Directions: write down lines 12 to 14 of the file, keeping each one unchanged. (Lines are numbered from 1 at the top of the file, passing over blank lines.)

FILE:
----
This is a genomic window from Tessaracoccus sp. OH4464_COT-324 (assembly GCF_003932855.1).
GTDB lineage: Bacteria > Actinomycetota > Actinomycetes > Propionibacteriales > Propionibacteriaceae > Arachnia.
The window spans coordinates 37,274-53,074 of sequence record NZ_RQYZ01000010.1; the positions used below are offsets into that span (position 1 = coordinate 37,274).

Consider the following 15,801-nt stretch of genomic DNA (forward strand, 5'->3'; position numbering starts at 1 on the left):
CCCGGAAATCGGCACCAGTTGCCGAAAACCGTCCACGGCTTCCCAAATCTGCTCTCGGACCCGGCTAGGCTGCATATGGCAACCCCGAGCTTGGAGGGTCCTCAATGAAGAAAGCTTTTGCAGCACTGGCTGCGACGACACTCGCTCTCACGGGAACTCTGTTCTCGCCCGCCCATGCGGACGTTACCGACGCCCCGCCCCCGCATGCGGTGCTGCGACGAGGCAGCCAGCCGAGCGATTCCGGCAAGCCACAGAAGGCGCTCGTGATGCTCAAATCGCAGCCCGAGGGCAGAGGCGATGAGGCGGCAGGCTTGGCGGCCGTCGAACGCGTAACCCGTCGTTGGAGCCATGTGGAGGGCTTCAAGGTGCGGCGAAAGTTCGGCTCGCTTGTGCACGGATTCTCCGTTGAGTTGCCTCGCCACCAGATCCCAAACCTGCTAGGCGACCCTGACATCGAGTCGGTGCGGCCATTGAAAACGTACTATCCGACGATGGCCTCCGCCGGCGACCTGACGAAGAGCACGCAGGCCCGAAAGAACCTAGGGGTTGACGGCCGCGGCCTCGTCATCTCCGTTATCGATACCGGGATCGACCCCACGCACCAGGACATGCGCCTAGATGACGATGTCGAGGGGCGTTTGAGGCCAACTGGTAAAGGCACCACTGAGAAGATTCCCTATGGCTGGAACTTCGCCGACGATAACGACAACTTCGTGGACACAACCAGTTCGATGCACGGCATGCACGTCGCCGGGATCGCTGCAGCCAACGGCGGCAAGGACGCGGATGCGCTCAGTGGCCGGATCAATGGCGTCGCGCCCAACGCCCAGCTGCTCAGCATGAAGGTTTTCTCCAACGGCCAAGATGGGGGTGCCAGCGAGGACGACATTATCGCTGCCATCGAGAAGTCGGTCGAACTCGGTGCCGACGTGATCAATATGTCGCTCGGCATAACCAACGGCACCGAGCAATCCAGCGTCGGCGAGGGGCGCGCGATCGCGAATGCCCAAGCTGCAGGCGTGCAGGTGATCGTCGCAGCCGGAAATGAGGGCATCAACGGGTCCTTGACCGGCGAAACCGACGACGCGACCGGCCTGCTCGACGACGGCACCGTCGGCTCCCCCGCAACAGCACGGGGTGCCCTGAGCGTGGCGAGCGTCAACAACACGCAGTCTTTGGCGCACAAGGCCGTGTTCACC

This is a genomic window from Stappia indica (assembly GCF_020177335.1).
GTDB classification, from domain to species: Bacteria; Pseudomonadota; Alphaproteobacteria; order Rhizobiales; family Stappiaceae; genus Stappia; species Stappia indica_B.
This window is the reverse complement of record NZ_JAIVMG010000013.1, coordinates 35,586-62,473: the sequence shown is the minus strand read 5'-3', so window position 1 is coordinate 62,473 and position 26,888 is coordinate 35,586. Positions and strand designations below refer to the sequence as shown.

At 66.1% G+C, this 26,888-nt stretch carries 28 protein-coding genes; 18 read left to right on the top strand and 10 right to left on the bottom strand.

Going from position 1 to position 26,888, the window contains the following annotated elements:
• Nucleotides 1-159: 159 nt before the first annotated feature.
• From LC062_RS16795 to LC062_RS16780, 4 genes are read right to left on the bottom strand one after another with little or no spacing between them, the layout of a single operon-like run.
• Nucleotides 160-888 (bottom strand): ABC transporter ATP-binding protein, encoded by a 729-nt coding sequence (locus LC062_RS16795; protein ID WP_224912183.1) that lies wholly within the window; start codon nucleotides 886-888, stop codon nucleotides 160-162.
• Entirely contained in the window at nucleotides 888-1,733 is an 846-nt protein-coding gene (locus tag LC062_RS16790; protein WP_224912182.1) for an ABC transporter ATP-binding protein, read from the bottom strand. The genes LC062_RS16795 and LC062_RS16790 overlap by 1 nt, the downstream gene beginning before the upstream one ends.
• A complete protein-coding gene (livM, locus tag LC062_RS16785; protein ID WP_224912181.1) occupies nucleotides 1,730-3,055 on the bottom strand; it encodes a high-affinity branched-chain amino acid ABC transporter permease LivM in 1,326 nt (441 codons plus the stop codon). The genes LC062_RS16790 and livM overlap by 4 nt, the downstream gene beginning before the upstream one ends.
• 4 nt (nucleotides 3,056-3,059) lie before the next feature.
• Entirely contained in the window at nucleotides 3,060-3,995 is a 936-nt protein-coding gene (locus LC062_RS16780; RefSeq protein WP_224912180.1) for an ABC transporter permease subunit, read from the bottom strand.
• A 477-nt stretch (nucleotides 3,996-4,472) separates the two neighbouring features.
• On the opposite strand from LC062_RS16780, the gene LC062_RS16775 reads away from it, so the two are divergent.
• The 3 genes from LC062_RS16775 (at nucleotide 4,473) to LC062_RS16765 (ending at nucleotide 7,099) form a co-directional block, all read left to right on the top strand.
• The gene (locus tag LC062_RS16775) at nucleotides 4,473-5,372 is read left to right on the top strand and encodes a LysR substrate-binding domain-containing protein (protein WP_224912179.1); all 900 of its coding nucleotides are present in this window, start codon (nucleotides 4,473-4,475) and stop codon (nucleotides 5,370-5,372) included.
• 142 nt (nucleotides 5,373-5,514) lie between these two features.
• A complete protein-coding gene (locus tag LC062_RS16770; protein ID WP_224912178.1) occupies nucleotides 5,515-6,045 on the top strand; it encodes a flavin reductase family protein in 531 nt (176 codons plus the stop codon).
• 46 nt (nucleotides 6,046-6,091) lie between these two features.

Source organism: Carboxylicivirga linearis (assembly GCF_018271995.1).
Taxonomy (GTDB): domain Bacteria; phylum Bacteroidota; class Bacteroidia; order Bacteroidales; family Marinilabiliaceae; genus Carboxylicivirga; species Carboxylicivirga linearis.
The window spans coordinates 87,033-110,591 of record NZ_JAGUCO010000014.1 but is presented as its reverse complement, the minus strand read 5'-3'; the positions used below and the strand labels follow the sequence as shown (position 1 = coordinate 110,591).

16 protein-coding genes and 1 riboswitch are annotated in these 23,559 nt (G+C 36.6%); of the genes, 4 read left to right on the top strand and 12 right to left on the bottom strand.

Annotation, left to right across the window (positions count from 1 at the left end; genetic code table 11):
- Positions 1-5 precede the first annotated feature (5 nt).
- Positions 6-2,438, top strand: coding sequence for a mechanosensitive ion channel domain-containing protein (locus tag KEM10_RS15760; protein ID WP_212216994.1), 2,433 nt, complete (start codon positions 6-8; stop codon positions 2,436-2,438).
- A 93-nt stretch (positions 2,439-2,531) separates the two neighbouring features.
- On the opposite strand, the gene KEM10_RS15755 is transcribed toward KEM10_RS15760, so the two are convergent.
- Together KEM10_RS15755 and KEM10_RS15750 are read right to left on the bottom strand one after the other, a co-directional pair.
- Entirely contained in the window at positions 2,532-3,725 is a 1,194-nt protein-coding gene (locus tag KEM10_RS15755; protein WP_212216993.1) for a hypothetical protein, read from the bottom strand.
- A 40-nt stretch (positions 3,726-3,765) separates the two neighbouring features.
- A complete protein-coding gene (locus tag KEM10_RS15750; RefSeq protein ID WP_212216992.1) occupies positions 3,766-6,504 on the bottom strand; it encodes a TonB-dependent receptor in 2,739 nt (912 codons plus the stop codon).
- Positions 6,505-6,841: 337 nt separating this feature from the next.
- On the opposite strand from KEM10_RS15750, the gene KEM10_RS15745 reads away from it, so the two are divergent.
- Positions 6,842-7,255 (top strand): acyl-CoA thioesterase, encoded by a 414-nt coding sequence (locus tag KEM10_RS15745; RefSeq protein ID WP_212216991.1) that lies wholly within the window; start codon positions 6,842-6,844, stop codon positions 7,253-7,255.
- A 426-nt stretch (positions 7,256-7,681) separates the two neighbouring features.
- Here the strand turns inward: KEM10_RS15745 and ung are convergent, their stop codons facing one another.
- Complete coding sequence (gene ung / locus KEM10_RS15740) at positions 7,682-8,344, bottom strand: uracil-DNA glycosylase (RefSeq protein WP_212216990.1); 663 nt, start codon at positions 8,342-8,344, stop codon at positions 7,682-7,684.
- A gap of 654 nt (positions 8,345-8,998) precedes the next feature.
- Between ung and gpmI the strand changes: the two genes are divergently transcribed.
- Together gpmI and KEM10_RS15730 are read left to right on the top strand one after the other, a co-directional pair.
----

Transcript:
• From LC062_RS16795 to LC062_RS16780, 4 genes are read right to left on the bottom strand one after another with little or no spacing between them, the layout of a single operon-like run.
• Nucleotides 160-888 (bottom strand): ABC transporter ATP-binding protein, encoded by a 729-nt coding sequence (locus LC062_RS16795; protein ID WP_224912183.1) that lies wholly within the window; start codon nucleotides 886-888, stop codon nucleotides 160-162.
• Entirely contained in the window at nucleotides 888-1,733 is an 846-nt protein-coding gene (locus tag LC062_RS16790; protein WP_224912182.1) for an ABC transporter ATP-binding protein, read from the bottom strand. The genes LC062_RS16795 and LC062_RS16790 overlap by 1 nt, the downstream gene beginning before the upstream one ends.